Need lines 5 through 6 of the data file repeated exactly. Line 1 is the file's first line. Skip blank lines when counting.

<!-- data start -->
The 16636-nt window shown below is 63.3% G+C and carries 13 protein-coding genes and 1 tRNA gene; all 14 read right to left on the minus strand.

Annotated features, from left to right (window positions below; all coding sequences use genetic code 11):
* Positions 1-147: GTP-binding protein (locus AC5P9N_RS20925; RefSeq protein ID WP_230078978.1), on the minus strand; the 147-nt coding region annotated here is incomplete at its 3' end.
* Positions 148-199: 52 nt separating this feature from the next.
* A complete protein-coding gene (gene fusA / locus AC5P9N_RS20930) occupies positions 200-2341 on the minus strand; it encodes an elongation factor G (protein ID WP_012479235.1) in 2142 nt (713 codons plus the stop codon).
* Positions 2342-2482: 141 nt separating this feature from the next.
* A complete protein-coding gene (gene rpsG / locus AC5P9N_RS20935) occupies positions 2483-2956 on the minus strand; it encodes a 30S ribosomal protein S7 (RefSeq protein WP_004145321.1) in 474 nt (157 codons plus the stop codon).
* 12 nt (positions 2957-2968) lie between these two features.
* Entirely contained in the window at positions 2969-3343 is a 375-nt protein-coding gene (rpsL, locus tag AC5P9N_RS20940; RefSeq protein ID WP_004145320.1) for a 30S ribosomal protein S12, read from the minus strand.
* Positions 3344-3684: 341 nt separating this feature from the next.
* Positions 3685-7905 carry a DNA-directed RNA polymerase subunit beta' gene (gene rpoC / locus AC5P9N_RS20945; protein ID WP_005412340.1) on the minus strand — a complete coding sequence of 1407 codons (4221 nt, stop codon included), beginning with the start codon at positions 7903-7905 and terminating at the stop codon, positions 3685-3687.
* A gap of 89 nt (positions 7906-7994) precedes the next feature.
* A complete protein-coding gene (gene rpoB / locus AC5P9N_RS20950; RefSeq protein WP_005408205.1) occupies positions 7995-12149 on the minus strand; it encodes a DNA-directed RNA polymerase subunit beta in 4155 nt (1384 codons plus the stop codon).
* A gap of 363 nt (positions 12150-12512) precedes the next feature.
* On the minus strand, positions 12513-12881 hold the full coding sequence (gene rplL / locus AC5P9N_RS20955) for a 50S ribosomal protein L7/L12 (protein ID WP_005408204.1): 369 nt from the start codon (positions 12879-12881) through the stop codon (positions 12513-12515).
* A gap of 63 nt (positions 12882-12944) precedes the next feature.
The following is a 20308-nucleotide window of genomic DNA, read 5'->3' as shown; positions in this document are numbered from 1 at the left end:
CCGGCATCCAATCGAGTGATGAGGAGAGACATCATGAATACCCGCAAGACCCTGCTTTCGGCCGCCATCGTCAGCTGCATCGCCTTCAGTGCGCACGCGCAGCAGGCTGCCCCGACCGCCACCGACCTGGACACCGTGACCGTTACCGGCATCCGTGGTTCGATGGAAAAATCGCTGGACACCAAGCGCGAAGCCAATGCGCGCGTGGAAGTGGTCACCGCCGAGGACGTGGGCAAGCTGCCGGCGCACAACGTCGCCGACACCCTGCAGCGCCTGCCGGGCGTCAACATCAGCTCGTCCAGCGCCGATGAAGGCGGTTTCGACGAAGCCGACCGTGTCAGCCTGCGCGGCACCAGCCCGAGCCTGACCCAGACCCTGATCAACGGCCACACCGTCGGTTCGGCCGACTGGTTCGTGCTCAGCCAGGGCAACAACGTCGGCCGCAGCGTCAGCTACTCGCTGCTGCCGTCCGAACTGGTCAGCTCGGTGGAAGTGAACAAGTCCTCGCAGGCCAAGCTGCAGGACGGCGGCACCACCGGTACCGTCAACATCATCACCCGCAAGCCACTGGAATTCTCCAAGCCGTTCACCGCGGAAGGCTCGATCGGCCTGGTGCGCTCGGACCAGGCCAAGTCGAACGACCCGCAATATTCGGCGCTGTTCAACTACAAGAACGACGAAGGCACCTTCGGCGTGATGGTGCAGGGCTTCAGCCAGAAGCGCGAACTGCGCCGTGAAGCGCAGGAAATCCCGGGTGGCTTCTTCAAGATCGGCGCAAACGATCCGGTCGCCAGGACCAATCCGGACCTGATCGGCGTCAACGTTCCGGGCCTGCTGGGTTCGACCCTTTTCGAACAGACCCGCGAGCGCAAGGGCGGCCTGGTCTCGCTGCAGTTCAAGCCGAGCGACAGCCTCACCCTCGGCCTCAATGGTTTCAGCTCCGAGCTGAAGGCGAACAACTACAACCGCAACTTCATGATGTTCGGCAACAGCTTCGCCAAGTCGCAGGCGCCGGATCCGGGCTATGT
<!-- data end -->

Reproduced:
* A complete protein-coding gene (gene fusA / locus AC5P9N_RS20930) occupies positions 200-2341 on the minus strand; it encodes an elongation factor G (protein ID WP_012479235.1) in 2142 nt (713 codons plus the stop codon).
* Positions 2342-2482: 141 nt separating this feature from the next.